Ringbahn III: A deeper dive into drivers

In the previous post in this series, I wrote about how the core state machine of ringbahn is implemented. In this post I want to talk about another central concept in ringbahn: “drivers”, external libraries which determine how ringbahn schedules IO operations over an io-uring instance.

The three phases of an io-uring event

When a user wishes to perform an IO operation using io-uring, the “event” that represents this IO goes through three distinct phases:

  1. Preparation: At this phase, the user prepares a “Submission Queue Event”, or “SQE” representing the IO they wish to perform. This will have an op code representing the kind of IO the user is performing, a file descriptor to perform it on (if necessary), flags, and pointers to buffers or other objects that the kernel will use while performing this IO.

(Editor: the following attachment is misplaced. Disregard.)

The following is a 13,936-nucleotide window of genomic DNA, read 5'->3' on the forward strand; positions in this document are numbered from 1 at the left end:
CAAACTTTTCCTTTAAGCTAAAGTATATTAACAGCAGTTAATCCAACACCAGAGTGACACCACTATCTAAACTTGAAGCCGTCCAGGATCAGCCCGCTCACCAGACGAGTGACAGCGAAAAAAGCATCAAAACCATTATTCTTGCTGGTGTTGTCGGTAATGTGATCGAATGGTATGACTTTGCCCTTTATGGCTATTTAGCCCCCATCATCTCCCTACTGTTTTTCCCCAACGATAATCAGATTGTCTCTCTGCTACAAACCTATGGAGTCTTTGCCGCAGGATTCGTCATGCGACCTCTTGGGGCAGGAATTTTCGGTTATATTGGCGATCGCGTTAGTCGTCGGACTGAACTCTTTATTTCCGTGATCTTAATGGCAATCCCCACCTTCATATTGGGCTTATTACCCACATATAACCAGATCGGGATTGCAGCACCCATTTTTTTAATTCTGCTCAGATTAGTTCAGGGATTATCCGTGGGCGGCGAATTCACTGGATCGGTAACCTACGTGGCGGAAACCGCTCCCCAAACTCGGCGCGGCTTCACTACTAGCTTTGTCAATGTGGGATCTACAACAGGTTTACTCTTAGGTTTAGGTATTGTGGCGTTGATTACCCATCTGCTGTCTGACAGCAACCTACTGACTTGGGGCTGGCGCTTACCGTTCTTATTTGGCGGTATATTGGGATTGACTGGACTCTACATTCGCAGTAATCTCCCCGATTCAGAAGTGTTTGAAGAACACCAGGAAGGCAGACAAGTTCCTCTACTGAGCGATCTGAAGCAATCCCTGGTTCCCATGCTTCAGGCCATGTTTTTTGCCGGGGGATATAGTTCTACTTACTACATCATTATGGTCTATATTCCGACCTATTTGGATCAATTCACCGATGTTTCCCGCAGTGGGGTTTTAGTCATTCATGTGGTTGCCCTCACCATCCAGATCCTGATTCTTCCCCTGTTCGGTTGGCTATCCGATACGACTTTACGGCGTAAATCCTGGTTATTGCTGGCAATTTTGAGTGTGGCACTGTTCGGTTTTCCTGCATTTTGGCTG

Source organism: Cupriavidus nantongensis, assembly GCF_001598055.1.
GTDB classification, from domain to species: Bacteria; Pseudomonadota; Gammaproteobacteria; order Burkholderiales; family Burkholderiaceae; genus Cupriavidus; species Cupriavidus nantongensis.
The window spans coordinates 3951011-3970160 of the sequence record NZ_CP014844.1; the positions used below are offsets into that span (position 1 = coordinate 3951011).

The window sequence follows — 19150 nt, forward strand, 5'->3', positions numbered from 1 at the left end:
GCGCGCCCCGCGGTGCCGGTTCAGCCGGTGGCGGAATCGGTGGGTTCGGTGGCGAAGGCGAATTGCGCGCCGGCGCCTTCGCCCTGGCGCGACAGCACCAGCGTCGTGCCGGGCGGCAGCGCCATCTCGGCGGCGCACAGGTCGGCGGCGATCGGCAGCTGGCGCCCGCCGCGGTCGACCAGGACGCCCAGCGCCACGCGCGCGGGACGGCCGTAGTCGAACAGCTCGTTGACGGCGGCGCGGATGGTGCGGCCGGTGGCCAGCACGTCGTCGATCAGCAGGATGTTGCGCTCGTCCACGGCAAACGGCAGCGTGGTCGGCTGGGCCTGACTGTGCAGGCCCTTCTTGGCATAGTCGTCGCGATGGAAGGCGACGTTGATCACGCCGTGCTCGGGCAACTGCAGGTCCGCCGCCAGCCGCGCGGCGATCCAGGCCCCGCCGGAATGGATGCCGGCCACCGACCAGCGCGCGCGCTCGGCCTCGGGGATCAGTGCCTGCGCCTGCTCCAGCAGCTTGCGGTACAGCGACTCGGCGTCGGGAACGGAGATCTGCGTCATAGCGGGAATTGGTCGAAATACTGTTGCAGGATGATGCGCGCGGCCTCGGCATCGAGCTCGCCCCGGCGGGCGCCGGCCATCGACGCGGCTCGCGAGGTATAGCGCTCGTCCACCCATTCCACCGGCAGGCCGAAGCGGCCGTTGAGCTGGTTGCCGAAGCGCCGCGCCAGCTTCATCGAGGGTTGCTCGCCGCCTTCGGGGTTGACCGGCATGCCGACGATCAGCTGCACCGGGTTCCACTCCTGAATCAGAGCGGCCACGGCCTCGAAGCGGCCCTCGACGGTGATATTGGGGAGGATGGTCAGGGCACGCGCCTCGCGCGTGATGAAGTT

2. Submission: At this phase, all of the SQEs that have been prepared since the previous submit can be submitted to the kernel for processing. Submission and preparation are separate phases, so that mmany SQEs that were prepared separately can be submitted at once.
  3. Completion: In the final phase, the kernel has completed the requested IO, and passed the user program a “Completion Queue Event” or “CQE.” Now the user program can check the result of the IO in that CQE and proceed.

My last post described this lifecycle from the perspective of the state machine which is handling a particular IO event. Now, I want to describe the perspective from the other side of that equation: the code which handles the io-uring instance that event is occurring on.

The Drive trait